Parents often worry about whether or not their baby's hearing is normal. There is certainly reason for concern. Lack of hearing can greatly interfere with an infant's development.
Profoundly deaf babies are slowed down in all areas. They are likely to appear depressed and unreactive -- slow to develop motor skills and to reward parents' attempts at interaction. They may lie in their cribs passively, or they may develop autisms -- such as head rolling or other repetitive behaviors -- as if to fill up empty space.At the same time, their other senses, such as sight and touch, become heightened. This can make a baby hypersensitive and easily overwhelmed.
Fortunately, there are ways to test the hearing of a baby. I find it is best to do it when she is asleep or as she is just rousing. I use a soft rattle and a bell, in a quiet room. After several startles, a baby with normal hearing will shut out or ignore either of these sounds.
A quiet room is one of the keys to this assessment. If I test a baby in a noisy environment, she may have already shut out auditory input.
Then she can appear to be deaf, even though she's not. The reason for the two stimuli is to test the range of her hearing.
Another test would be to give the baby a chance to respond to my voice when she's awake and looking at the ceiling. If she quiets and slowly turns to my voice, I know that she hears me. If her mother and I compete on either side of her, she should choose the higher-pitched female voice.
If there is concern about a baby's hearing, the primary physician usually refers the child to an otolaryngologist (ear and throat specialist), who can examine the ears and upper respiratory tract. If the cause is a temporary condition, the otolaryngologist will provide treatment. If the hearing loss seems permanent, the child may be referred to an audiologist who can perform further tests.
Tests, such as auditory evoked responses (AER), can detect major hearing impairment in babies -- before it interferes seriously with the child's development. If there is any indication that a baby is not hearing or hears in certain ranges but not in all, I'd suggest a complete evaluation.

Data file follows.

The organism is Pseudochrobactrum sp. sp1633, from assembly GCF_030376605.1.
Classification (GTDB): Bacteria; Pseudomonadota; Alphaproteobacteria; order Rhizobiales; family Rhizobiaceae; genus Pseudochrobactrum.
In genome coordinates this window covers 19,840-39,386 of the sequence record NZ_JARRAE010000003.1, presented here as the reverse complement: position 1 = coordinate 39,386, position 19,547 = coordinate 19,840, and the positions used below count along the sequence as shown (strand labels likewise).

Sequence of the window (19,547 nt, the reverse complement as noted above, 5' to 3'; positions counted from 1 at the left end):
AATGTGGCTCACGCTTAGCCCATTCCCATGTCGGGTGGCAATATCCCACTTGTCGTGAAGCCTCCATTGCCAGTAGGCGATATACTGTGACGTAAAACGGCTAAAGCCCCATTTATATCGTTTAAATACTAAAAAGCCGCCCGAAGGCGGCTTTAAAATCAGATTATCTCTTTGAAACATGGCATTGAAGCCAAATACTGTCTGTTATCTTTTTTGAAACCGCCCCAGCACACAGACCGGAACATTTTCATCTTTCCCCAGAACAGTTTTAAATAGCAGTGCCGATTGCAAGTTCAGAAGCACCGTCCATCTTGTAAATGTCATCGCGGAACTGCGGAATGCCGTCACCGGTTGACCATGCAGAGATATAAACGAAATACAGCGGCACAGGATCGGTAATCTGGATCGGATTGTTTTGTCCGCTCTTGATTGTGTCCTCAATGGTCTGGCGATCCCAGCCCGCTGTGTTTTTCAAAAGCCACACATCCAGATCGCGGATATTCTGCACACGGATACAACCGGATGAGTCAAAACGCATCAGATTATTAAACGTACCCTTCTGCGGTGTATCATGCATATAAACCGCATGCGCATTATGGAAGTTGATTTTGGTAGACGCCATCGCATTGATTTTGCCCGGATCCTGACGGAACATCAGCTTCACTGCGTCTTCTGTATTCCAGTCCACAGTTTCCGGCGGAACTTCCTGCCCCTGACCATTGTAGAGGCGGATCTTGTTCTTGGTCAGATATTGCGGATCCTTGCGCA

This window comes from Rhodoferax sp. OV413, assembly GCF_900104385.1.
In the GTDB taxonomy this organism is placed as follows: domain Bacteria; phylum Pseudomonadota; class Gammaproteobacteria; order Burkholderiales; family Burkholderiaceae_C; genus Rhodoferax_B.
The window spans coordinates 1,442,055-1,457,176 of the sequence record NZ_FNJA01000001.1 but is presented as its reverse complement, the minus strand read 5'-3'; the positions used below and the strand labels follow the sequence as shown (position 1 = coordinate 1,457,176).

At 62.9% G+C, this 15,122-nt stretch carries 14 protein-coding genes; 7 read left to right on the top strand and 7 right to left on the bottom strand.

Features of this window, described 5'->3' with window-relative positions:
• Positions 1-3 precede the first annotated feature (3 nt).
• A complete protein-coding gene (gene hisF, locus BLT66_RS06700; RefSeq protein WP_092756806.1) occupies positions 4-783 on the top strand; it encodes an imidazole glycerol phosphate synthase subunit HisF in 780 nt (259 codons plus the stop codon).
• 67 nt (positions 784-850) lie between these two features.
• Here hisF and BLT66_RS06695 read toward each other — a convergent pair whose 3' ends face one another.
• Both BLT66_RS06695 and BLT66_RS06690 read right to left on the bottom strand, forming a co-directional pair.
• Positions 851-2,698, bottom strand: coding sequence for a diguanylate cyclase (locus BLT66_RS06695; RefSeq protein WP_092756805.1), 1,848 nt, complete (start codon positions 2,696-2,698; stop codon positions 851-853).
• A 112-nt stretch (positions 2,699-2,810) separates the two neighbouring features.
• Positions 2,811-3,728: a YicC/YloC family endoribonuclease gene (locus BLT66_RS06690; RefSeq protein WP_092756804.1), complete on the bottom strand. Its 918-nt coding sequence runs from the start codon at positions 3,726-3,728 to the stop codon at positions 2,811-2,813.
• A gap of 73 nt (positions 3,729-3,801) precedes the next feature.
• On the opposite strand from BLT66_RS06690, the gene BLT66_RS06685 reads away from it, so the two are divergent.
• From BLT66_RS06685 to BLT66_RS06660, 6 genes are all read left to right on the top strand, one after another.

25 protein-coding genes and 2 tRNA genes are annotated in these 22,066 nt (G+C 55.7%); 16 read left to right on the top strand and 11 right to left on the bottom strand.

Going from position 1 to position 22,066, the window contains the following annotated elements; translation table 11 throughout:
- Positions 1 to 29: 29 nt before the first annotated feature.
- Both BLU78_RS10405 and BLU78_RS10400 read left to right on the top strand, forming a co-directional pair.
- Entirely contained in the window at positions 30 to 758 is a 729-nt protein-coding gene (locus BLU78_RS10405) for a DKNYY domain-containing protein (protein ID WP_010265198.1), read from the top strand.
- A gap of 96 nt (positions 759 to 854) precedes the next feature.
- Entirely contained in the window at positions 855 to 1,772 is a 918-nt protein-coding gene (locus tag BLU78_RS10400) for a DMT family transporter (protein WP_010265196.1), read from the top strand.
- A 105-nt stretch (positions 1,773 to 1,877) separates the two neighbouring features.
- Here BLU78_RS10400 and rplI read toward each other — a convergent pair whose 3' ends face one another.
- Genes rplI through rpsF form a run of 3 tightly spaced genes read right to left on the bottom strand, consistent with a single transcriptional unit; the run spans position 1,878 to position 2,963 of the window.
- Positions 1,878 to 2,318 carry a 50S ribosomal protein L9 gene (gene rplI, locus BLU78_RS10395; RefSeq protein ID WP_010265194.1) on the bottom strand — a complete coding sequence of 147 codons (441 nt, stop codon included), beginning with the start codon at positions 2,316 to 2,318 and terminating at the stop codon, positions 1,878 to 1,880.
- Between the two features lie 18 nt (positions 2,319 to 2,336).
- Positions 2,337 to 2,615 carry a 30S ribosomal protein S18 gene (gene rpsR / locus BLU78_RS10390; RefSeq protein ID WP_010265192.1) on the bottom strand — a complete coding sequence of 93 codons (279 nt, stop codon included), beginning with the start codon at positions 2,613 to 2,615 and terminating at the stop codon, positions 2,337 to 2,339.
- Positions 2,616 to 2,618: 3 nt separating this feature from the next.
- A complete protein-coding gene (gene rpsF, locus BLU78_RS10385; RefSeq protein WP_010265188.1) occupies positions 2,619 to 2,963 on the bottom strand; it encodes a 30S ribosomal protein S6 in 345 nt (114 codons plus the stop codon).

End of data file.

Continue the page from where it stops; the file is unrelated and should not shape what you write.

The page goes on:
Hearing loss may become more obvious in the second year, as a child who is beginning to speak garbles words in a regular fashion. I would always be aware of hearing impairment as a possibility in a child who is not developing properly, particularly in areas of communication.
Otitis media (infection of the middle ear) can threaten a child's hearing. Many infants develop a tendency to chronic otitis media. After an acute earache, the pressure and the discharge seem to linger despite antibiotics. Otitis media is sometimes called glue ear -- as if the ear contained glue that was hard to mobilize.
Chronic infection of the middle ear can cause hearing impairment. Infants in group care or infants with older siblings in school who are exposed to many different infections are particularly vulnerable.
Ear infections may follow colds as often as every two weeks. Each ear infection becomes more difficult to treat. Parents and physicians get discouraged. The baby's general condition is often affected; she seems to become run-down and vulnerable to everything.
At this point, an ear and throat specialist should be consulted. It may be necessary to use tubes in the child's eardrums. They allow drainage, reduce pressure in the inner ear and prevent hearing loss.
Following the development of speech and other forms of communication is the most important way of determining whether there is hearing loss.
With an older child, if you are concerned about hearing, try whispering in one ear or the other. Be sure to whisper something to which you know she will want to respond, since there are many periods in a child's development when selective attention can be operating. Whisper a welcome question, such as, Do you want to go to town with me? or Do you want a cookie? In my office, I put my finger in one of the child's ears and whisper in the other, Do you want a lollipop? This is almost sure to get a response. If there are no responses and/or speech is developing inappropriately, I refer the child for evaluation by an otolaryngologist or testing by an audiologist.
In future columns Dr. Brazelton will answer selected questions from readers. Questions or comments should be addressed to Dr. T. Berry Brazelton, c/o The New York Times Syndication Sales Corp., 122 E. 42nd St., New York, NY 10168. Questions of general interest will be answered in this column; Dr. Brazelton regrets that unpublished letters cannot be answered individually. T. Berry Brazelton, M.D. Dist. by New York Times Special Features